Lee Ufan Exhibition Storms Versailles
South Korean minimalist painter and sculptor Lee Ufan is this summer’s guest artist in Versailles. Ten new works, described as “intense and silent,” have been placed throughout the palace and gardens. His sculptures often juxtapose man-made and natural materials, like custom-made steel plates and found stones or boulders, suggesting a missing link between the two. The generic name for these sculptures, “Relatum,” refers to Ufan’s belief that a work of art is “not an autonomous and independent entity, but that it only exists in its relation to the outside world.”
Originally trained as a philosopher, Ufan makes work that is often highly conceptual and contains deeper meaning than initially meets the eye. Art critic Robert C. Morgan wrote, “What makes Lee Ufan’s work exhilarating is the structure—not in the pragmatic sense, but in the virtual/tactile sense; that is, the manner in which the ‘weight’ comes down to the gravity of seeing: we see and touch the work, less in actuality than conceptually.”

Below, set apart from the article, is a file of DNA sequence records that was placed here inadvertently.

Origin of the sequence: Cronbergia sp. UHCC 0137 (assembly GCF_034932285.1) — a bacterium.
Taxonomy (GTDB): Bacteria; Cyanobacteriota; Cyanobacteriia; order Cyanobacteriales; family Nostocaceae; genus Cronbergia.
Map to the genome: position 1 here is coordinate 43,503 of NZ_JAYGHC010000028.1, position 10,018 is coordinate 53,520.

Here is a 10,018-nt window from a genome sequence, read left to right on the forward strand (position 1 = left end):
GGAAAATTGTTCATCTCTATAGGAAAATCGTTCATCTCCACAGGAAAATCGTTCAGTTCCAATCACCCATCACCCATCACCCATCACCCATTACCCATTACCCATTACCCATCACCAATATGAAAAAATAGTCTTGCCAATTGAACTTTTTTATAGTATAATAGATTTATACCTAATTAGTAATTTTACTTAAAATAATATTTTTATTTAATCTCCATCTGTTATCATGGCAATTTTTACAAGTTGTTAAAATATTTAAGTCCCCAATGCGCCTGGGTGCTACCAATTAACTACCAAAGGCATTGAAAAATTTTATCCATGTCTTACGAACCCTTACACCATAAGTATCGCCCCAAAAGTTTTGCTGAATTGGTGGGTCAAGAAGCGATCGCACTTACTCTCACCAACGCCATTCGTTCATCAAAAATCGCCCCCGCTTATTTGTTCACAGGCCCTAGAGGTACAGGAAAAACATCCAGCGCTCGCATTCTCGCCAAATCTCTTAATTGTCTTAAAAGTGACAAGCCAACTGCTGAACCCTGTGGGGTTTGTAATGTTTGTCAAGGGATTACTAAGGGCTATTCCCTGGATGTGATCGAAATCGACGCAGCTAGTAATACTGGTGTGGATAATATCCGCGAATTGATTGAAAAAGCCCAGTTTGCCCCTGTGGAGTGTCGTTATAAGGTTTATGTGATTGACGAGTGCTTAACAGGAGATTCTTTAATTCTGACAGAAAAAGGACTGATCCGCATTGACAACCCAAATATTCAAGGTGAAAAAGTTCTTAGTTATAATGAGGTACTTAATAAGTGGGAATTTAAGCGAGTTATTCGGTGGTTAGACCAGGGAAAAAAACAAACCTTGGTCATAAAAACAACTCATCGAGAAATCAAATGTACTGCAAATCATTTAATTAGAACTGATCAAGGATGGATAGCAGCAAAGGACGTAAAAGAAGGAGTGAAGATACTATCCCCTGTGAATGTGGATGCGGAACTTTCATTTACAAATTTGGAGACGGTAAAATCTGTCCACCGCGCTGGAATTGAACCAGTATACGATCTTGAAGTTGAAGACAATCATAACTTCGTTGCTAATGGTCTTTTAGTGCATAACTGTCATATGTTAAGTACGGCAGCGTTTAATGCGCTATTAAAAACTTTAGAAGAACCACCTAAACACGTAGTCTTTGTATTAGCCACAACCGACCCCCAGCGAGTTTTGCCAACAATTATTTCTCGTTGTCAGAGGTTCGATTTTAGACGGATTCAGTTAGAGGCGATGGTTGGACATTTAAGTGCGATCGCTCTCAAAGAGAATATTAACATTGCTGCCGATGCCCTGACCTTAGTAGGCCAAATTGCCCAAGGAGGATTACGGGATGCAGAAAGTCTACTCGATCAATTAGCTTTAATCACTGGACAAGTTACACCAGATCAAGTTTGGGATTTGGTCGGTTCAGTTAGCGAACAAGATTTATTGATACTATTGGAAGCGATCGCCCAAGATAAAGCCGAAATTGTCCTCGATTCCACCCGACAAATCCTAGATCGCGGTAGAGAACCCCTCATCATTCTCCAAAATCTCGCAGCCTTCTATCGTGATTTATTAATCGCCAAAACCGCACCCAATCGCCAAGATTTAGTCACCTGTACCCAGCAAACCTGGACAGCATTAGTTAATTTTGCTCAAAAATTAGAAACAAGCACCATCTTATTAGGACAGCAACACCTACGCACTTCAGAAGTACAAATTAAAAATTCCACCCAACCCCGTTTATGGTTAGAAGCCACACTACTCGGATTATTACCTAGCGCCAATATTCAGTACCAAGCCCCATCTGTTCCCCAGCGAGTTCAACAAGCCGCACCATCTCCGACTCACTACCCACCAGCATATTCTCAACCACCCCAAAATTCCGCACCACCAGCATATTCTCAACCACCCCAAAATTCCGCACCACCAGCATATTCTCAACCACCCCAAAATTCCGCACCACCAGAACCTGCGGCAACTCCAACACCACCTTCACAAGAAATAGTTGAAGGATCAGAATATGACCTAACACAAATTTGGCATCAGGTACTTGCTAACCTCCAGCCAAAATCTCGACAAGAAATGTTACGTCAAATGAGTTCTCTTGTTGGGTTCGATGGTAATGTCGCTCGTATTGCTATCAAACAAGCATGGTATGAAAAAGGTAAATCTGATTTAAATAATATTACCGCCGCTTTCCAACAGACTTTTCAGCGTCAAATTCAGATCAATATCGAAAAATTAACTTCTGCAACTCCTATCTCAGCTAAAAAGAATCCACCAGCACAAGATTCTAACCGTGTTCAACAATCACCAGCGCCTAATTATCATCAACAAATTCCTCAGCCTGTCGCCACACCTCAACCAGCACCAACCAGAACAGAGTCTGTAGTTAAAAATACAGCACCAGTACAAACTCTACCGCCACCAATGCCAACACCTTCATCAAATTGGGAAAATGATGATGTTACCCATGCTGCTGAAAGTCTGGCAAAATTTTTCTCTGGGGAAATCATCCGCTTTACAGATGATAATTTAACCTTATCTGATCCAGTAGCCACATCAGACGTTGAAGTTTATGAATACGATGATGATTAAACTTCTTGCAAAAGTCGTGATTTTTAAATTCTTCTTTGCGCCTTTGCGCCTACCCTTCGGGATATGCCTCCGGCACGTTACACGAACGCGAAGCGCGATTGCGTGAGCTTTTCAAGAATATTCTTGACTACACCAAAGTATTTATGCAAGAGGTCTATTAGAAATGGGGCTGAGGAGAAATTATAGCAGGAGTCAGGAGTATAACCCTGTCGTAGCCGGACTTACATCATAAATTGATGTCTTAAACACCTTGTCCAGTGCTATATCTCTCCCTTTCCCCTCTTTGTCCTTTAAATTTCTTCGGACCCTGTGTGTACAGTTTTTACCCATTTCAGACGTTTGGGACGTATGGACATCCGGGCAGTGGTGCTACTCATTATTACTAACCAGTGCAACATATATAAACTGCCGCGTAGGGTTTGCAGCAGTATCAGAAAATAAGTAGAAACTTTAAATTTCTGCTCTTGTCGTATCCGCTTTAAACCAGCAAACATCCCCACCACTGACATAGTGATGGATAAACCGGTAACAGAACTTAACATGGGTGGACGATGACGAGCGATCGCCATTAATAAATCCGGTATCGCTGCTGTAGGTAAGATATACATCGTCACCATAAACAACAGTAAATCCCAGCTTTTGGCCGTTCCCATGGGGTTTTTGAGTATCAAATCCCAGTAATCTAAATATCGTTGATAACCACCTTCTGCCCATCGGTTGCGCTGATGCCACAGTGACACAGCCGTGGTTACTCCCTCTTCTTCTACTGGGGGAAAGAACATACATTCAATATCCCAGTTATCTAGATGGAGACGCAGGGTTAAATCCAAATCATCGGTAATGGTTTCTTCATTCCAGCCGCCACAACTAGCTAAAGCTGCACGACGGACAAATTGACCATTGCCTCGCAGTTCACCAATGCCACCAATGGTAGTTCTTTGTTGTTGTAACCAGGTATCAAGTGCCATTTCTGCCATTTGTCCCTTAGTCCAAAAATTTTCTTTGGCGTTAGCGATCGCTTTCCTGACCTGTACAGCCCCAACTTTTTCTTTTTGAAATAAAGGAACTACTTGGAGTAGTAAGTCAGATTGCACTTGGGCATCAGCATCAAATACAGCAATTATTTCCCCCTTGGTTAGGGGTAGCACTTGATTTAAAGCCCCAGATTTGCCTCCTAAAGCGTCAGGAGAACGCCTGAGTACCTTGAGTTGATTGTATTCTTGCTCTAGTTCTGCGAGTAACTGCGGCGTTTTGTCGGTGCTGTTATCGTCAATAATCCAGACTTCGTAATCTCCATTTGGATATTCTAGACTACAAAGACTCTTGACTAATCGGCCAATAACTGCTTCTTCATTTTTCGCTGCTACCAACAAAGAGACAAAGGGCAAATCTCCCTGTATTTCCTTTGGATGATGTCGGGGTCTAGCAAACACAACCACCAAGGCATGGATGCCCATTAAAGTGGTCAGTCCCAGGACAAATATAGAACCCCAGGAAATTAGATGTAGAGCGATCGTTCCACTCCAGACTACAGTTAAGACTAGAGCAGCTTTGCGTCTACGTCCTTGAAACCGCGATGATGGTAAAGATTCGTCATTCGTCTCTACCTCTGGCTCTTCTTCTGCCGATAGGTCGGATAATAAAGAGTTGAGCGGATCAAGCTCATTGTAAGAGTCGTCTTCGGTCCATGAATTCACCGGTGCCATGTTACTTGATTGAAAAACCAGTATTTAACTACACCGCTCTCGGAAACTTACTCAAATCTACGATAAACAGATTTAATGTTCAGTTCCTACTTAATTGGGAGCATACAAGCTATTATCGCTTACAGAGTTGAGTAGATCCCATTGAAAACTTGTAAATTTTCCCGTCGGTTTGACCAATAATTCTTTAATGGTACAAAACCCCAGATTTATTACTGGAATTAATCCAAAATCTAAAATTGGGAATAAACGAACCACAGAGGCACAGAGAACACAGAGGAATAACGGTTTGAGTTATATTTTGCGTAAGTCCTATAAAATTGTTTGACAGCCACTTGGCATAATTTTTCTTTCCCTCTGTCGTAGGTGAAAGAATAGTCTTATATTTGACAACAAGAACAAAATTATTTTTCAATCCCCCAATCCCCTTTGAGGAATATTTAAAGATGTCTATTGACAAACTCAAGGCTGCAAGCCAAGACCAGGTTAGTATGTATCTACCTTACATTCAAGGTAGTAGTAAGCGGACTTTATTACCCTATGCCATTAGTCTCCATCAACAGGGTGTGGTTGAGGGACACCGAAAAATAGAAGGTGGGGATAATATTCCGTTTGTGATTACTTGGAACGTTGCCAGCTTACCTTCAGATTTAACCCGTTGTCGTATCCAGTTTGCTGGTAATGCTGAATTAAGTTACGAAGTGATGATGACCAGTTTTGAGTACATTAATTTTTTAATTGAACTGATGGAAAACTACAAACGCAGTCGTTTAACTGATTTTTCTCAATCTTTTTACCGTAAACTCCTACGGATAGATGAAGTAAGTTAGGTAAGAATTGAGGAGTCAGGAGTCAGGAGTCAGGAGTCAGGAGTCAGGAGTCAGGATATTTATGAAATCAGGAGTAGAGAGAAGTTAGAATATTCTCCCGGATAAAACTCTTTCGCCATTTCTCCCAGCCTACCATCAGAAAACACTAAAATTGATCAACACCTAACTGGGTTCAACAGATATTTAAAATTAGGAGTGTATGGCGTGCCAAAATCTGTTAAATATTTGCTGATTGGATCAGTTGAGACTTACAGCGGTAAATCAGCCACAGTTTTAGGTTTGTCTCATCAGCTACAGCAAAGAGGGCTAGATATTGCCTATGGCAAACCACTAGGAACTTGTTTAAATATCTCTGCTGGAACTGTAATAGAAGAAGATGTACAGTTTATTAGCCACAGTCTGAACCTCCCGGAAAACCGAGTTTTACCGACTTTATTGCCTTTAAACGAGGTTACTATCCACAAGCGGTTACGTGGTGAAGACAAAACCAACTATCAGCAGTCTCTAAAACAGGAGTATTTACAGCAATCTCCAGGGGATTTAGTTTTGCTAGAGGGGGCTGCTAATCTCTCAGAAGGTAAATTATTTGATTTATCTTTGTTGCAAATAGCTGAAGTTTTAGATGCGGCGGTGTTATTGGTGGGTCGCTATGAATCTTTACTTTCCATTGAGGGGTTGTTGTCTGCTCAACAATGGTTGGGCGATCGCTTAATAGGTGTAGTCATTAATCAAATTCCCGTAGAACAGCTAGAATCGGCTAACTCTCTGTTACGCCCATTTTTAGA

Ufan, who splits his time between Japan and France, has previously been honored by the Japanese government for having contributed significantly to the discourse of contemporary art. His primary dealers are Pace Gallery in New York; Gallery Hyundai, Kukje in Seoul; Scai the Bathhouse in Tokyo; and Lisson Gallery in London. Last summer’s guest artist in Versailles was Giuseppe Penone, the Italian sculptor associated with the Arte Povera movement.
Lee Ufan’s sculptures will be on display at the Palais de Versailles until November, 2014.
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